Are you decorating your home backwards?

Most of us are, according to designer Carter Averbeck. “Most people put art last,” said Averbeck, the creative force behind Omforme, a design studio and furniture/home accent shop in Minneapolis. “They furnish a room, then say, ‘I need a painting’ ” — and look for one that goes with their sofa or their chairs.

To create a home you love, Averbeck believes in starting the other way around — with a piece of artwork or handcrafted furniture that speaks to you.

“Treat your home as a gallery. Find a piece you love, and design things around it,” he said.

It’s a philosophy he practices in his own loft home, which is filled with artwork, some his own, and vintage furniture that he has transformed with updated fabrics, colors and finishes.

It’s also the design philosophy behind “Make Room: Modern Design Meets Craft,” an interior design exhibit at this week’s American Craft Council Show in St. Paul, which shows craft pieces in context — a home setting.

Visitors to the show will see four room vignettes created by local designers, each inspired by a few hand-picked artisan pieces. This year’s theme for “Make Room” is “4 Directions” with each designer choosing a compass point to guide their take on style that reflects North, South, East or West.

Playful in pink

Liz Gardner, designer and stylist with Bodega, Minneapolis, chose South. She was inspired by her trip last year to Miami, where she was struck by the juxtaposition of old and new — art deco and futuristic, gaudy and refined.

“In Miami, there’s a lot of push-pull with design,” she said. “It’s playful and over-the-top, but also very refined,” as seen at high-style events like Art Basel.

The craft pieces she chose for her room vignette include a carved wooden head by artist Keith Holt of Maryland. “I really love his faces and how playful they are,” she said. “I would fill a shelf with just these.” Other pieces include an occasional table by James Pearce of Illinois, and stacked ceramic pieces by artist Lynda Ladwig of Colorado. “I love white ceramics — I have shelves and shelves of them — and this is an interesting take on that,” she said.

In addition to craft, Gardner was inspired by a color: pink. “I’ve always loved it,” she said. When Pantone announced Rose Quartz, a pale blush, as one of its two Colors of the Year, “that gave me permission to embrace it,” she said. She used the blush pink on the insides of several display niches built into the walls of her room. She furnished the minimalist space with a 1960s “egg chair” from Time Bomb Vintage, upholstered in a tweedy dark purplish-pink.

Even the walls in Gardner’s room look like a work of art. They’re covered with a marbleized white matte pattern printed on shiny silver metallic paper by Area Environments, a Minneapolis studio that specializes in custom wallcovering.

‘Joy and vibrancy’

Averbeck, who chose East for his vignette, went in a completely different direction from Gardner’s minimalist room.

“I have always loved the bright colors of India,” he said. “I collect African masks, and I love Japanese art. Such richness, color, joy and vibrancy! It doesn’t always happen here in the Midwest, but it happens in other countries, and I’m inspired by it.”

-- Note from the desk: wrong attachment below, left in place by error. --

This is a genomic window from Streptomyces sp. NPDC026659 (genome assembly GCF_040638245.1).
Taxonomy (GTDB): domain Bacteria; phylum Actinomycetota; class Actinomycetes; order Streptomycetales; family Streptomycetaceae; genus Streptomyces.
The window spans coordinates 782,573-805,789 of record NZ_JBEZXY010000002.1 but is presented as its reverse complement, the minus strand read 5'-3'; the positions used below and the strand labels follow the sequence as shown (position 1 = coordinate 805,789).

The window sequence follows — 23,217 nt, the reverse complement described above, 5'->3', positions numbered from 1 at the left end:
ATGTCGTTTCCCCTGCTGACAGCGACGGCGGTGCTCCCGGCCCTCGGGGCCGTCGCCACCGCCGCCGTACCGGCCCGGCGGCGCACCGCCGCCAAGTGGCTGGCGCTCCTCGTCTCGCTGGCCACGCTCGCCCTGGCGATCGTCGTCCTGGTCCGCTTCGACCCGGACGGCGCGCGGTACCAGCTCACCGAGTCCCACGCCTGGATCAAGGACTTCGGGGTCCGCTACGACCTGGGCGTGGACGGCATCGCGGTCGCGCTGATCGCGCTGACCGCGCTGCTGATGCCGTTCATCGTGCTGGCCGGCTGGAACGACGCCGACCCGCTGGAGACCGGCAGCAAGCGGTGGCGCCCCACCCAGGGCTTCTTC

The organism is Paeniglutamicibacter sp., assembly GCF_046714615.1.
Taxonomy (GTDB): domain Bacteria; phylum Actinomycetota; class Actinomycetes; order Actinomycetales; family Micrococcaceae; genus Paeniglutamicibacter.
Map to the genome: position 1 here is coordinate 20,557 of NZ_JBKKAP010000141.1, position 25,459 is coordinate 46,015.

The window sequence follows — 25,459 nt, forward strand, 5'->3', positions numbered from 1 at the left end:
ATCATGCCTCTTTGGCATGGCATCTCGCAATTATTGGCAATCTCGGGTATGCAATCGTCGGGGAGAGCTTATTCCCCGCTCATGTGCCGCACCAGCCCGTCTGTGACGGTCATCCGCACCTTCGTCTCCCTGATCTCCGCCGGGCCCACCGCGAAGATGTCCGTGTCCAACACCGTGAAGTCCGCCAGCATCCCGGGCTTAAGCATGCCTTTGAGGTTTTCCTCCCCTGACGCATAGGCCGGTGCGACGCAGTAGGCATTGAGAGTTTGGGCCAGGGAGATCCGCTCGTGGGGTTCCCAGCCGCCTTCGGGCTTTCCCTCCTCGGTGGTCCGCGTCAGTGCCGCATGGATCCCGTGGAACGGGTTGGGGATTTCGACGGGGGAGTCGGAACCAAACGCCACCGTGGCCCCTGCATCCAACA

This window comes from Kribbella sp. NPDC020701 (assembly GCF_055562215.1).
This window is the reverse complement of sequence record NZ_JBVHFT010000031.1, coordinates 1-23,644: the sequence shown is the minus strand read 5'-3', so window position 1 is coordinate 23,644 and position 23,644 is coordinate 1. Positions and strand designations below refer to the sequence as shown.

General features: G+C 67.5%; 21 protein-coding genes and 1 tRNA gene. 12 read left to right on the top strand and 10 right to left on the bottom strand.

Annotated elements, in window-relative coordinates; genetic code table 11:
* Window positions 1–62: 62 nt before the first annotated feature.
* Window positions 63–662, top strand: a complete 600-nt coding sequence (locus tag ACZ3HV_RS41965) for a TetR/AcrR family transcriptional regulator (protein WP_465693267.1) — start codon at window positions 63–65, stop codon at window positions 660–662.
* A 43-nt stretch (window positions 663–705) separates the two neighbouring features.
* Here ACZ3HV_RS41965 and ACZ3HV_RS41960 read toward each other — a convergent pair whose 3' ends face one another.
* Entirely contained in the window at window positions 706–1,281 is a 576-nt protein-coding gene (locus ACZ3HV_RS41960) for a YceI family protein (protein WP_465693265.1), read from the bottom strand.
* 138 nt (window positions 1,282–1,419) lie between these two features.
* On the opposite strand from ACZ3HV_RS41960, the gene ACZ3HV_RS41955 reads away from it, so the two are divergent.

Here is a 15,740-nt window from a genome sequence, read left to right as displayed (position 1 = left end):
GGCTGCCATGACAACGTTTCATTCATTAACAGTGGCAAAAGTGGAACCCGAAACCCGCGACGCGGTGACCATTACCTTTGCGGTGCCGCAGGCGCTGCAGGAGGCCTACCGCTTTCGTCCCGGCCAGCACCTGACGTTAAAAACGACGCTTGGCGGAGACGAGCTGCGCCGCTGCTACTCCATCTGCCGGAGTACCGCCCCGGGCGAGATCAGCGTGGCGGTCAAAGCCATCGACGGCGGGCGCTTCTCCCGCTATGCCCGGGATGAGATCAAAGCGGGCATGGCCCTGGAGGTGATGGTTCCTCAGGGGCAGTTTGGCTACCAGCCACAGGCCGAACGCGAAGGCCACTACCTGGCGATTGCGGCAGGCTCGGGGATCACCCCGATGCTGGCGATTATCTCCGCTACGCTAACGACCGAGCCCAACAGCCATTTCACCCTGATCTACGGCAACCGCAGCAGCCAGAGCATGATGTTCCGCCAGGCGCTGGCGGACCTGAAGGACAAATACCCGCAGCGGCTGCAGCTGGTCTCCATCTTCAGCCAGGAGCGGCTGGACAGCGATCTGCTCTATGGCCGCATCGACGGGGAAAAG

The starting point for his room was a colorful mixed-media sculpture by South Dakota artist Yoko Sugawara. “It’s a beautiful, ethnic bust of a woman,” he said. “You’d be hard-pressed to look at it and not feel some emotion.”

Other craft pieces that inspired his design include a chair and ottoman by St. Paul furniture maker Scott McGlasson (Woodsport), featuring pieces of walnut threaded together to form a springy, comfy surface. Averbeck likes McGlasson’s style because “it’s approachable modern — clean and organic with great craftsmanship.”

An orange occasional table of metal mesh by Damian Velasquez of Albuquerque, N.M., and a sculpture, a bronze vessel on a limestone pedestal, by C.T. Whitehouse of Cedarburg, Wis., are the other inspirational pieces.

To complement the craft pieces, Averbeck furnished his room with a vintage tulip-shaped sofa that he reupholstered in cream, a pair of vintage Asian screens and an unusual coffee table he built himself. It’s made of glass, painted fuchsia, and reveals a weathered Asian table nested underneath, for an effect that he describes as “fuchsia fog captured in a glass cube.”

Craft renaissance

Also creating room vignettes for this year’s show are Jennifer Jorgensen, J. Jorgensen Design, Minneapolis, representing North, and artist Drew Beson, Drew Beson Art Gallery and Studio, Edina, representing West.

All four of the “Make Room” vignettes showcase a curated, collected look, reflecting the direction that interior design has been moving for some time, according to Averbeck.

“People are wanting more artisanal stuff. We’ve lived with mass-market things for so long.” Millennials, in particular, are seeking one-of-a-kind personal pieces rather than a home filled with the same generic furniture and artwork that everyone else has, he added. “Craft is definitely coming into its own.”